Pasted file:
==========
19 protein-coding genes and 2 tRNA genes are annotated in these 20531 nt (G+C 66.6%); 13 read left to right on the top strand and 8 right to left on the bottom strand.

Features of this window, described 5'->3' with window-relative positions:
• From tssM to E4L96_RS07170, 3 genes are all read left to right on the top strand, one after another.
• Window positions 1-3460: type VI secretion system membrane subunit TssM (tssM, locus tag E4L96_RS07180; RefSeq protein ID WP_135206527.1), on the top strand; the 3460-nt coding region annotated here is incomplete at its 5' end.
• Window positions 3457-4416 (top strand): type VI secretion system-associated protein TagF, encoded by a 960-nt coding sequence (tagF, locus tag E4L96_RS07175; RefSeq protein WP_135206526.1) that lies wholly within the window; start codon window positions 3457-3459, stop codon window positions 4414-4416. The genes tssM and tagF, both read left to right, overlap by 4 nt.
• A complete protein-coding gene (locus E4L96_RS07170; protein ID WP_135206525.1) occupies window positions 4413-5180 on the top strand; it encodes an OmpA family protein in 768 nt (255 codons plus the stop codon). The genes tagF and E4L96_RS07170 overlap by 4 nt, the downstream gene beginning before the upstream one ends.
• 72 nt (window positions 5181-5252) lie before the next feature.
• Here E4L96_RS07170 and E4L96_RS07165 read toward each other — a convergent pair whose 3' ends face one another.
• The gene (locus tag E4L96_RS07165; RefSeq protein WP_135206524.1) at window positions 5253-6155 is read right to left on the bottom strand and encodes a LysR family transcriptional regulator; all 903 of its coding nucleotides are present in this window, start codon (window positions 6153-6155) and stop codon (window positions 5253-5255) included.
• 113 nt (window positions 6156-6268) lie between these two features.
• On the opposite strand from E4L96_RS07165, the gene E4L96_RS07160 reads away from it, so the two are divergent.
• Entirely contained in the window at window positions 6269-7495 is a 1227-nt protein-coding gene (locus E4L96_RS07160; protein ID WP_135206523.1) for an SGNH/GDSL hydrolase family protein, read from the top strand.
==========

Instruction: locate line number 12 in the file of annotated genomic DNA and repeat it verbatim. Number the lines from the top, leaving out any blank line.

• Entirely contained in the window at window positions 6269-7495 is a 1227-nt protein-coding gene (locus E4L96_RS07160; protein ID WP_135206523.1) for an SGNH/GDSL hydrolase family protein, read from the top strand.